-Rev Melissa Fain-
I'll be the first to say this subject makes me uncomfortable. I'm a monotheist. That means I believe there is one God. I cannot wrap my head around angels and demons and keep a monotheistic view on God. I know some of you might try to push back that angels and demons are not called "gods," they are called angels and demons, or some level above human, but that's a semantics game. By any other faith tradition angels and demons would be considers lesser gods in a pantheon of divine beings. In my mind, (and this is my belief, so don't feel like you have to follow it) either demons and angels are an image of God, and part of the many in one, or we are a polytheistic (we believe in many gods) faith, or angels and demons don't exist. These are the only three options I personally have to understand this topic. That's my grain of salt before I jump into the text. So, let's begin!
Today's understanding of Angels and Demons might look something like this:
The Ancient Near-east perspective was less stark. Demons could be good, and angels could be bad. In fact, women of the Ancient Near-east had a fear of angels, because the cultural understanding believed they often came with bad news or actions. (Something to consider as we move into Advent, and read about Mary and Gabriel.)
Demons had a similar vague purpose. There's a theory that the Persians moved the theological spectrum over to complete evil for the Israelite's belief of demons. Really, any sort of demonic understanding didn't really form until they came back to Israel from their exile in Babylon. I find this extremely interesting because pre-exile we have a people concerned with how God acts in the world. Post-exile, we have a people concerned with how evil manipulates the world. Considering the Babylonian exile was a time they felt separate from God (God lived in the temple, and the temple was in Jerusalem) I can see how their focus would drastically change.
What are they?
Whether we are talking about demons or angels, their appearance is vague. This shouldn't be surprising, because with few exceptions we don't get good descriptions of any biblical character. Cherubs, which are also vague but because of the numerous contradictory descriptions, are usually winged. This is probably where we got the idea that angels have wings. (Although there is nothing biblical saying cherubs are angels.) The pitchforks shown in the devil's hand might actually draw to the flesh hooks used by priests for sacrifices, as both have three prongs. Also, like I mentioned in previous posts, the goat like look of devils might go back to the scapegoat and Azazel.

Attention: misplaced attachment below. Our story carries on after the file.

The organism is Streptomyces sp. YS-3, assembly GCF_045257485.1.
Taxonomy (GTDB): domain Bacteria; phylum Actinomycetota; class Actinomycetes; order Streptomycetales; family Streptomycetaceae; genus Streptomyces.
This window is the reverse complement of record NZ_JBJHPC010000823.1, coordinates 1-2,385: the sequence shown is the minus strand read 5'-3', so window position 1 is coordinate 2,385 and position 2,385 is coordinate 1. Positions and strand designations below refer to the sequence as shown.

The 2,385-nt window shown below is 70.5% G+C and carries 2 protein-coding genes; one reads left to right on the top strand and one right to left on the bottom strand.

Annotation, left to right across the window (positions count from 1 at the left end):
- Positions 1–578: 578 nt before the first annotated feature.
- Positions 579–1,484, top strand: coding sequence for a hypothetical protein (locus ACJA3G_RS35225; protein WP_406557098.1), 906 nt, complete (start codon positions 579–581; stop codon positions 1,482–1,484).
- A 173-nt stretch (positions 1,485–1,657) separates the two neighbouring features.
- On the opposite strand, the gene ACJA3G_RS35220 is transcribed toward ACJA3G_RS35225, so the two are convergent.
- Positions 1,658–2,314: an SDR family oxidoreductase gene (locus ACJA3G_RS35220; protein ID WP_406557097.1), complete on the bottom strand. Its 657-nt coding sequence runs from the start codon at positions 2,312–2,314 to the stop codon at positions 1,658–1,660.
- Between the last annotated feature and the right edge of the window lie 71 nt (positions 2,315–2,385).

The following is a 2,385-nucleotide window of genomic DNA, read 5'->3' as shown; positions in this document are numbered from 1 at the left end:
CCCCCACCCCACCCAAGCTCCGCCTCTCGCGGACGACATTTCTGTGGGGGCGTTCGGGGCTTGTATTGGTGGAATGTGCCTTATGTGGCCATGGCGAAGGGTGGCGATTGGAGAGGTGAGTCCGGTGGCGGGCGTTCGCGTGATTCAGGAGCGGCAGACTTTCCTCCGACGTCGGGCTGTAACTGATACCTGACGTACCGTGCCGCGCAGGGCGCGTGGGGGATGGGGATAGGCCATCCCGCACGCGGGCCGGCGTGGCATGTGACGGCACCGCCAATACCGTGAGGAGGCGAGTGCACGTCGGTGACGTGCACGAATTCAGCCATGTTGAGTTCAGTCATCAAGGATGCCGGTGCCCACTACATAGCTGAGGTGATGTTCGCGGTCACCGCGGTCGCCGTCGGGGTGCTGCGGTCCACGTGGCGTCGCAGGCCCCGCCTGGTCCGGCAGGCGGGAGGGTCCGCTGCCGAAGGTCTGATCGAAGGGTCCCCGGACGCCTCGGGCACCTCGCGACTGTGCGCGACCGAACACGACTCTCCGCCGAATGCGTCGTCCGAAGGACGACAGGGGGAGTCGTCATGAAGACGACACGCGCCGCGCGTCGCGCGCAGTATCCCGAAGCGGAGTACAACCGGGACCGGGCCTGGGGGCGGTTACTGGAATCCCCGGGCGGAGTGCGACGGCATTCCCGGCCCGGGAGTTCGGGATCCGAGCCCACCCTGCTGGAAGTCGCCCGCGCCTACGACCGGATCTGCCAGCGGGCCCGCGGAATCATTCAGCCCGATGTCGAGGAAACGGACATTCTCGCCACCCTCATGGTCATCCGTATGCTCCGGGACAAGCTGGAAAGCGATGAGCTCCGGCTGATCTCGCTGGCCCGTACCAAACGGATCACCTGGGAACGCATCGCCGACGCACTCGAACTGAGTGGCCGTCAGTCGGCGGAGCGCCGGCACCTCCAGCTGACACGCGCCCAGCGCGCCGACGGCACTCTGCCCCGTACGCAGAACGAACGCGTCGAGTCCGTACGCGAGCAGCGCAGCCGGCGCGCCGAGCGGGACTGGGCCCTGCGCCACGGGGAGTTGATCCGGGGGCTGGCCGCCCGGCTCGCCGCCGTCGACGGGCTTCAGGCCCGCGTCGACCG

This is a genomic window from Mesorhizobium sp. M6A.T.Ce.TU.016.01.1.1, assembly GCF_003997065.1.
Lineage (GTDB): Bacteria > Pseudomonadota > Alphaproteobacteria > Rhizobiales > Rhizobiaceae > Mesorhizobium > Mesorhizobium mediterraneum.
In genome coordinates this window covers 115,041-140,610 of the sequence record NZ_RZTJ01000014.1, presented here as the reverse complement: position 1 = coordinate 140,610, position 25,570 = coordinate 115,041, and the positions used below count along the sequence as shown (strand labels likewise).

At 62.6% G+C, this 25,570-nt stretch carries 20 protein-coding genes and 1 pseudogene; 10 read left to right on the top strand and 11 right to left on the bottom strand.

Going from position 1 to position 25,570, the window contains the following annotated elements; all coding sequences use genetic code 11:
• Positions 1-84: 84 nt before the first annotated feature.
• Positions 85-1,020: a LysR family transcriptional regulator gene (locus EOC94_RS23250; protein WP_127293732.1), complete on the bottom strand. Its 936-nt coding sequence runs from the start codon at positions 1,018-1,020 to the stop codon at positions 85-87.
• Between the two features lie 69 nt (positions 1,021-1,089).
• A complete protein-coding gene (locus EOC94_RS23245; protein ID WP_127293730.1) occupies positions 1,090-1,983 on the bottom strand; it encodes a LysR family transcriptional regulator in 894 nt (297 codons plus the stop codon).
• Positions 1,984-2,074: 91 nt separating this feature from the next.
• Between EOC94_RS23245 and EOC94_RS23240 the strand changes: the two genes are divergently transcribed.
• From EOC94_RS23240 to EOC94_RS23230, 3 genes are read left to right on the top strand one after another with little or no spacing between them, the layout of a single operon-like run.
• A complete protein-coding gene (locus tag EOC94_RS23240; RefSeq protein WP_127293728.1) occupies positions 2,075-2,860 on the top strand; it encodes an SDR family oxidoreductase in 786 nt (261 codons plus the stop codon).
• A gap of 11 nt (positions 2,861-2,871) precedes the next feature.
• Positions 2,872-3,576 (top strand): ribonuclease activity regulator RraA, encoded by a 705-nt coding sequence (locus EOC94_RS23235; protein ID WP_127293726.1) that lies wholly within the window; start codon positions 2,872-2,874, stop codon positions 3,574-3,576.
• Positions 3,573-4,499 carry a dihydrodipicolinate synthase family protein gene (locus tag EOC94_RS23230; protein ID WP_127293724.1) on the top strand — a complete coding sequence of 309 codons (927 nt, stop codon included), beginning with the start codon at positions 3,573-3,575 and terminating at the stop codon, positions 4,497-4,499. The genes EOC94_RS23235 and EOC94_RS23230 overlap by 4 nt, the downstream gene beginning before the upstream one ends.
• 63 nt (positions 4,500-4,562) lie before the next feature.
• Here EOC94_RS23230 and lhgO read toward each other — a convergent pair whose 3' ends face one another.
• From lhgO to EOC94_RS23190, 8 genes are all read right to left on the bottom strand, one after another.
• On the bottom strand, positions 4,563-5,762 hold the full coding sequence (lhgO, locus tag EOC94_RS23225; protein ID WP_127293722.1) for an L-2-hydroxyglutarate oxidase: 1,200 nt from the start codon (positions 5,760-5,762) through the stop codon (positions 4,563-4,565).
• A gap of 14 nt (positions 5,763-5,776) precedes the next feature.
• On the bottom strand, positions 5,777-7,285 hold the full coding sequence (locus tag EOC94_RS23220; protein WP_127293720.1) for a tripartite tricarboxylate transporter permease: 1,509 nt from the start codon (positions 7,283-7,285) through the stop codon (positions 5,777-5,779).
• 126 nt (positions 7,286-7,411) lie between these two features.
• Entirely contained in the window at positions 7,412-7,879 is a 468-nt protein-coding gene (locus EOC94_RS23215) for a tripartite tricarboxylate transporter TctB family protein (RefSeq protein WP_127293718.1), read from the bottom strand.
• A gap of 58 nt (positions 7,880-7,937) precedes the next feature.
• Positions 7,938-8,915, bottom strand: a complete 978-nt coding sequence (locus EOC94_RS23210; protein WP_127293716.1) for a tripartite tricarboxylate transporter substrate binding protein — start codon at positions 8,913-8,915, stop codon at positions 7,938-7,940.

So, biblically, what do they do?
Angels are primarily messengers. There is an "Angel of the Lord" specifically called to prepare the appearance of God. Therefore, it's always to bring really good or really bad news. Angels can also praise, and watch over creation. If you're an angel named Michael, you can also kick some butt and take some names while you're at it.
Demons are a bit more illusive. It seems anything bad can and would be blamed on the demonic. Evil spirits: demons. Minions of Satan: demons. Evil in the world: demons. Mental illness: demons. Natural disasters: demons. All the front parking spaces unavailable: demons. I'm joking about that last one, but you get the idea. As our scientific knowledge has grown, our belief that demons are to blame decreased. Like most of humanity would not blame mental illness on demons. Most would see mental illness from a much more sympathetic slant. We also have a different view of natural disasters, as in some cases humanity's actions are partly to blame. In fact, the real demons might just be in the mirror, as we are capable of great damage to one another and the world. No matter what we think about demons, there are new testament scriptures of Jesus casting them out. I take that to mean no matter what form, we turn to God to destroy the evil in our hearts. Maybe that's an actual evil spirit, or maybe that's the evil that naturally exists in our heart. Either way, we should always turn to God.
Well, that's what I got. What about you? Wanna expand the definition? Do you believe in demons and angels? Why or why not? Leave a comment and let's talk!